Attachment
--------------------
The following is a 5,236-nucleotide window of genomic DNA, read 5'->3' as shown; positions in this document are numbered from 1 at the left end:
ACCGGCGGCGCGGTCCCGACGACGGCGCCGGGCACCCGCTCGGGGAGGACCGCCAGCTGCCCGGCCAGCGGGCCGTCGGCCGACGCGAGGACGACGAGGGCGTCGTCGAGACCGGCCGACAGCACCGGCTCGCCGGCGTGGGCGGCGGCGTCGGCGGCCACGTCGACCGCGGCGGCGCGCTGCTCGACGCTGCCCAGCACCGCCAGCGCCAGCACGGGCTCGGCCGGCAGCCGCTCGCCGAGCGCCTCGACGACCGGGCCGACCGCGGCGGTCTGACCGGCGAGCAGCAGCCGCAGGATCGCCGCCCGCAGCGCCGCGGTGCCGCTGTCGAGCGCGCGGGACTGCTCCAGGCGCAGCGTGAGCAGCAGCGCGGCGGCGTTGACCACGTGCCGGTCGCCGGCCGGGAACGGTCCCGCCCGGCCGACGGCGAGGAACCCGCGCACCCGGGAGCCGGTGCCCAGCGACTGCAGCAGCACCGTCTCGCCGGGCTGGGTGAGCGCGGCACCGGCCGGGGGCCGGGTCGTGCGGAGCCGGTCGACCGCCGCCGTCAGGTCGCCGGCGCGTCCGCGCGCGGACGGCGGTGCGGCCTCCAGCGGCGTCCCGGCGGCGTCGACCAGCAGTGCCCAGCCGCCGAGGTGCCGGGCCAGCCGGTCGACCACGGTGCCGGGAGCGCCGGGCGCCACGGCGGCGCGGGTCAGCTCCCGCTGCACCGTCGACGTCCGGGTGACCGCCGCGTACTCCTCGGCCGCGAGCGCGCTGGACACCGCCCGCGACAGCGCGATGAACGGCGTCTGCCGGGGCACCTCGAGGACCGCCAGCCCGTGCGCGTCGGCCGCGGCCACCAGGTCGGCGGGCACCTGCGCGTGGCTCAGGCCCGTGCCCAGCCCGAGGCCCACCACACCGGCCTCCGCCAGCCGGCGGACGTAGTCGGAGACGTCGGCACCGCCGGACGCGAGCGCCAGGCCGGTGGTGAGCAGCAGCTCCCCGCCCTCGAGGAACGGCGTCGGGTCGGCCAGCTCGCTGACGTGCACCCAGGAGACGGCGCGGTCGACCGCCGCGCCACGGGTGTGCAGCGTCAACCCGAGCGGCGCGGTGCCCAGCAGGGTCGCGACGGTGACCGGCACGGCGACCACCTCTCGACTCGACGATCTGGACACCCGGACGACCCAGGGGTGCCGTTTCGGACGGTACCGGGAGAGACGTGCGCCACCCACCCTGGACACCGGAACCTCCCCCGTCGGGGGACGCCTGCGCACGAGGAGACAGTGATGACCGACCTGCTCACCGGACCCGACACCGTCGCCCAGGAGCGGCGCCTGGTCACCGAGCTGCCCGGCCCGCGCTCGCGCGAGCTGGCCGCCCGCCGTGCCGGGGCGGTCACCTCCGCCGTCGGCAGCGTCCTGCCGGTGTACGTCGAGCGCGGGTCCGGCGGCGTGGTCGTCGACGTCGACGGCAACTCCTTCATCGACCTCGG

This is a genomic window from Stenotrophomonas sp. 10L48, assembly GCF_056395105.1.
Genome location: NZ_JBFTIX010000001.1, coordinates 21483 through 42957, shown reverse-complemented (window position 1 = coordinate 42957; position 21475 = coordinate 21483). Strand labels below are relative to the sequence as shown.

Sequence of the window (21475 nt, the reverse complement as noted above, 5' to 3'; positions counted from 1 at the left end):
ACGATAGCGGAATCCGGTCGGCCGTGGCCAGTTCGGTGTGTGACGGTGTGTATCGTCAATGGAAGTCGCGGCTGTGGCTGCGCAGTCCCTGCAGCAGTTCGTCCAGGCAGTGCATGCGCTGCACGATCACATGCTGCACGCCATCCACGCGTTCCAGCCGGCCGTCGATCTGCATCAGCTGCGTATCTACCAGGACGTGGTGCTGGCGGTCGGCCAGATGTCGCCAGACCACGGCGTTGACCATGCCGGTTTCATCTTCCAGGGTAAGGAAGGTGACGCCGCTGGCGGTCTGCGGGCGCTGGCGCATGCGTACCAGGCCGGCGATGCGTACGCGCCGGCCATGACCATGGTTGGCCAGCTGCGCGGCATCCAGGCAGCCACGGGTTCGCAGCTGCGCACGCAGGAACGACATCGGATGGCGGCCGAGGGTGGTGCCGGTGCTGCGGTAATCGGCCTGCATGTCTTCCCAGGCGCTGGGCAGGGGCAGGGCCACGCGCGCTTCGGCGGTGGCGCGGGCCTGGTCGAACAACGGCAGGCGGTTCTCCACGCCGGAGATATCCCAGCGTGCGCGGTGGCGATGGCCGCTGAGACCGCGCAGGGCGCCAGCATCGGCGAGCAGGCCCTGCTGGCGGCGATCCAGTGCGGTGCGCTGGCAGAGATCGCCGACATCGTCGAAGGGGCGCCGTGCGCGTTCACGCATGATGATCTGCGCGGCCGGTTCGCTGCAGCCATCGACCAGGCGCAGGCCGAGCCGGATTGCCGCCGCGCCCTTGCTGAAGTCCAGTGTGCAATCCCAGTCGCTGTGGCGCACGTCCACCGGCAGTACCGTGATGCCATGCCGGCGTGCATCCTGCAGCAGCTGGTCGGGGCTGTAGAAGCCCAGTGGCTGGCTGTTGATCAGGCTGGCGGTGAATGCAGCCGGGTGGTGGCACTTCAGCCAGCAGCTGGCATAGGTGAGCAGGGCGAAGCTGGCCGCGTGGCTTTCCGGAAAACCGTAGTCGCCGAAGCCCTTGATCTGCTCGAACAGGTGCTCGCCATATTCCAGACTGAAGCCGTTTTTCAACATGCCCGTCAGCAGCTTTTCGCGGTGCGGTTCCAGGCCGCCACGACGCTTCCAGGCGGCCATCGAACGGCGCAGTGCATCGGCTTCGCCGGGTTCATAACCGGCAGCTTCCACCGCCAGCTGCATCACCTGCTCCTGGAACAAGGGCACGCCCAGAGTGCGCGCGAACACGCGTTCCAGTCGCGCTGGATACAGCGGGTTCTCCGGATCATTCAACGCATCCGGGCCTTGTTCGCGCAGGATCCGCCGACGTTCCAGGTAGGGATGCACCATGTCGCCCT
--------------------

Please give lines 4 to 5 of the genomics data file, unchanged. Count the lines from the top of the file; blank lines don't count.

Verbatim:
Genome location: NZ_JBFTIX010000001.1, coordinates 21483 through 42957, shown reverse-complemented (window position 1 = coordinate 42957; position 21475 = coordinate 21483). Strand labels below are relative to the sequence as shown.

Sequence of the window (21475 nt, the reverse complement as noted above, 5' to 3'; positions counted from 1 at the left end):